Shutdown VS Meltdown: The Internal and External Explosions That Are Characteristic to Autism
For many people who have been touched by autism on a personal level, meltdowns are a far too common and distressing experience. But we don’t hear much about autism shutdowns, which are similar to autism meltdowns but a little bit different.
You’ve probably at least heard (if not experienced) that meltdowns are different from tantrums. An autistic person having a meltdown is not necessarily in control of their actions and isn’t just upset in the standard way a child gets upset when they can’t have what they want. A meltdown is generally a reaction to a feeling of being overwhelmed or incredibly frustrated. But how is a shutdown different from a meltdown?
In the video below, Amythest Schaber explains that both meltdowns and shutdowns are physiological and emotional responses that the brain uses to protect itself when it’s overwhelmed or upset. It’s not the cause of the reaction or the emotions that are different, but rather how the person tends to respond to those feelings.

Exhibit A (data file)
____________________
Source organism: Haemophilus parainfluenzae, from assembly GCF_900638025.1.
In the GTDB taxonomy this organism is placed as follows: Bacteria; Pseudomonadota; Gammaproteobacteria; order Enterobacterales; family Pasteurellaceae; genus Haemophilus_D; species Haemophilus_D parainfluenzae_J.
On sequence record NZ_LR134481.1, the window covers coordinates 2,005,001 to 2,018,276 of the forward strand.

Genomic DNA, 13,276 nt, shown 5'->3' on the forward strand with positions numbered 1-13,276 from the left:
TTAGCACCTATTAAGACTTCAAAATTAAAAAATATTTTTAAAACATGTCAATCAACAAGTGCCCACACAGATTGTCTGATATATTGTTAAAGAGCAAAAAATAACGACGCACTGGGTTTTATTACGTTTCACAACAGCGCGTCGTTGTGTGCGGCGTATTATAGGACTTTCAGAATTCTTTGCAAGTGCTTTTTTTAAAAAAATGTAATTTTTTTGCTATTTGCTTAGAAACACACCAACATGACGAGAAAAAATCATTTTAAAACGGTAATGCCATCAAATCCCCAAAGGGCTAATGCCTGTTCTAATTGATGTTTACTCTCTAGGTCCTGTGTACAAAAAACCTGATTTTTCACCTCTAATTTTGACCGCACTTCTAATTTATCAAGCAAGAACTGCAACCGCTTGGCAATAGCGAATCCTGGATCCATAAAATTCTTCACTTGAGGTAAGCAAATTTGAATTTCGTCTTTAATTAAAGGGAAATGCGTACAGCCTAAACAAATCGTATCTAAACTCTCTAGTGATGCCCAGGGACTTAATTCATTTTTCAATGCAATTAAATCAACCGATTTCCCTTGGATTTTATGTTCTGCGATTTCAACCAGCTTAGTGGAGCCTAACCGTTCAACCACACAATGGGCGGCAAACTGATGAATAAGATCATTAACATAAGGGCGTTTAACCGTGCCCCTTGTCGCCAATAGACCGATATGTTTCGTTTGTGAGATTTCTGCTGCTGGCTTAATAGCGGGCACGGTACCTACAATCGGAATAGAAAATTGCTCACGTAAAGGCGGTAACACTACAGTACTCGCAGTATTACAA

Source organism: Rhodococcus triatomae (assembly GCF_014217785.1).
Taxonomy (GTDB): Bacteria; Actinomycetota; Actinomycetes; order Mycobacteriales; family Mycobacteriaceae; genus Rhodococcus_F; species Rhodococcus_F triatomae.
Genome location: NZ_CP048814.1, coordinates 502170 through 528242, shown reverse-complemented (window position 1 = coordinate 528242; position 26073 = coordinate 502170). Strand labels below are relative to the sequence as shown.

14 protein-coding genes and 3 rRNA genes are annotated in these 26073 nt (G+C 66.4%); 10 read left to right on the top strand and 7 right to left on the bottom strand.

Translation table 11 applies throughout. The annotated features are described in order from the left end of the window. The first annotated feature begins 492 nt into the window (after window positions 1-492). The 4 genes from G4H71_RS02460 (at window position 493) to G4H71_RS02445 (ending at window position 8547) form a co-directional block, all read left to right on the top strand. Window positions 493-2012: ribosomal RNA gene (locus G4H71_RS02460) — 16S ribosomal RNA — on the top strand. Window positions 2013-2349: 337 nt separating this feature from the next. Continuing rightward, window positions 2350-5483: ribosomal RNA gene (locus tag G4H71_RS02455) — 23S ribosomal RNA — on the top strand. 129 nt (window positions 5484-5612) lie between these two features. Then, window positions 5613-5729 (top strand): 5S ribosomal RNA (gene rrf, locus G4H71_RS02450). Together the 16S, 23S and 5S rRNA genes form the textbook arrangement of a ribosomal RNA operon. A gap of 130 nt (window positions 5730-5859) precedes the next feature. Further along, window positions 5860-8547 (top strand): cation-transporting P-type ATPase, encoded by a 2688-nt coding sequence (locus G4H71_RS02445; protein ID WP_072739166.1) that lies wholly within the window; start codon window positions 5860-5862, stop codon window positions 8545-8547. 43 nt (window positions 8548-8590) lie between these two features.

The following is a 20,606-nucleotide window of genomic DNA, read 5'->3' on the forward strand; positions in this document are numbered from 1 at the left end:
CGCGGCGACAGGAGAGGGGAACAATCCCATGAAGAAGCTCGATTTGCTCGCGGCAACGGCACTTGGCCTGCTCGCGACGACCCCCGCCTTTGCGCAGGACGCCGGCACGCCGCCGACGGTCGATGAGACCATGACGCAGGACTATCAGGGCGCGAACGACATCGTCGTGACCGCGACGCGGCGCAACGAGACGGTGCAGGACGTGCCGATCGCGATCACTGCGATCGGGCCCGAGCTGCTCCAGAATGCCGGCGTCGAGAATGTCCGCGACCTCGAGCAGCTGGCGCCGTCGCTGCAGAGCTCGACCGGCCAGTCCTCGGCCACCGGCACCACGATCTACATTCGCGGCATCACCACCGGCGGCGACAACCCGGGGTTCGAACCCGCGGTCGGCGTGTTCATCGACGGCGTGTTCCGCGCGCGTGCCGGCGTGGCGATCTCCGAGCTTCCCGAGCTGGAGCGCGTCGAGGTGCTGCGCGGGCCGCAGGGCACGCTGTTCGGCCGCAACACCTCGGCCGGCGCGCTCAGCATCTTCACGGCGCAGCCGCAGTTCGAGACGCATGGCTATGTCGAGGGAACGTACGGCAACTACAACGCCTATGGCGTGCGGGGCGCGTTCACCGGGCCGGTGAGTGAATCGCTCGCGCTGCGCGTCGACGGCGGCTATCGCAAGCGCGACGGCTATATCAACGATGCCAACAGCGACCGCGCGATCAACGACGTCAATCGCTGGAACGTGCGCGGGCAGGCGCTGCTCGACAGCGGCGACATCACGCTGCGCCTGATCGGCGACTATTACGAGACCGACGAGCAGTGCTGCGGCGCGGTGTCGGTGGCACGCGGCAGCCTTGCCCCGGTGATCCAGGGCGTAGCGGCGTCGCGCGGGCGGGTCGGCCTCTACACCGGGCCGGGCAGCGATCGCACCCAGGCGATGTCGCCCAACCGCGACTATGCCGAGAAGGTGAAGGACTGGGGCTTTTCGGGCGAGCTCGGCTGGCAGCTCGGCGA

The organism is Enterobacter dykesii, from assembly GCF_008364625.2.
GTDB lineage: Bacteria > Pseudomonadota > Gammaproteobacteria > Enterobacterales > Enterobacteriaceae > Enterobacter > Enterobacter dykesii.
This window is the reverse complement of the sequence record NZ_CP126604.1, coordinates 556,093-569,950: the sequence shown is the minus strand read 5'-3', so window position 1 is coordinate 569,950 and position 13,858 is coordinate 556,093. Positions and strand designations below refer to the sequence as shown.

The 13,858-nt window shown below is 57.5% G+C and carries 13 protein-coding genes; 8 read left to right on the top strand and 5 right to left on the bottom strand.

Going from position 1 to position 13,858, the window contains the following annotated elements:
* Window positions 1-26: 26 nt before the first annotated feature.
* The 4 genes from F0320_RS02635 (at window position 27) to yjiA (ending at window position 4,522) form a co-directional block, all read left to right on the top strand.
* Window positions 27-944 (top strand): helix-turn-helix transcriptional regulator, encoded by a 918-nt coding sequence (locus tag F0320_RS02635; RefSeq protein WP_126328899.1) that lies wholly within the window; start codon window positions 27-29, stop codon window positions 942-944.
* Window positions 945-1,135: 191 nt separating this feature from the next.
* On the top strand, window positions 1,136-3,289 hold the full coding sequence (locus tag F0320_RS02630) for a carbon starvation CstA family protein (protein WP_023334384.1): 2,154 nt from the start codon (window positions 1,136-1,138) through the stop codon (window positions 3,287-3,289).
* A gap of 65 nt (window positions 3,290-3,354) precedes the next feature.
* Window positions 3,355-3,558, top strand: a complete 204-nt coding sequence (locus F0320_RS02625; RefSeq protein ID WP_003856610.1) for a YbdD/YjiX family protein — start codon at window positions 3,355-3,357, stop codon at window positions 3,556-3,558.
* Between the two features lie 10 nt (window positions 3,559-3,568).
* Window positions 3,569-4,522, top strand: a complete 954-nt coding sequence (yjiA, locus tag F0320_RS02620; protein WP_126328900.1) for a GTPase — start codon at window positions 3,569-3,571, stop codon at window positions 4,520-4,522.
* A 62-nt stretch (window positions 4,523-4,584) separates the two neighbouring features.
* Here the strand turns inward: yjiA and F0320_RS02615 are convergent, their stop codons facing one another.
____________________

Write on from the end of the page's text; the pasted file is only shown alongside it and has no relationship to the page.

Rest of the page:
A meltdown, as we mentioned before, looks a lot like a tantrum—it can involve stomping, screaming, crying, rolling around on the floor, and other typical tantrum behaviors. A shutdown, on the other hand, is quieter and less noticeable. It generally causes the person to become very quiet and unresponsive to their surroundings.
The most basic explanation is this: meltdowns are more external “explosions” whereas shutdowns are more internal—it involves withdrawal and disassociation.
The extreme courage and desire to help others who are on the autism spectrum, as well as people who know and love people on the autism spectrum, is evident in Amythest’s weekly video blog series, “Ask an Autistic.”
In this video, Amythest discusses the differences between shutdowns and meltdowns, along with examples of the frightening, frustrating emotions that accompany a shutdown. We hope it helps people who have not experienced a meltdown or a shutdown to understand what it means to go through these difficult experiences.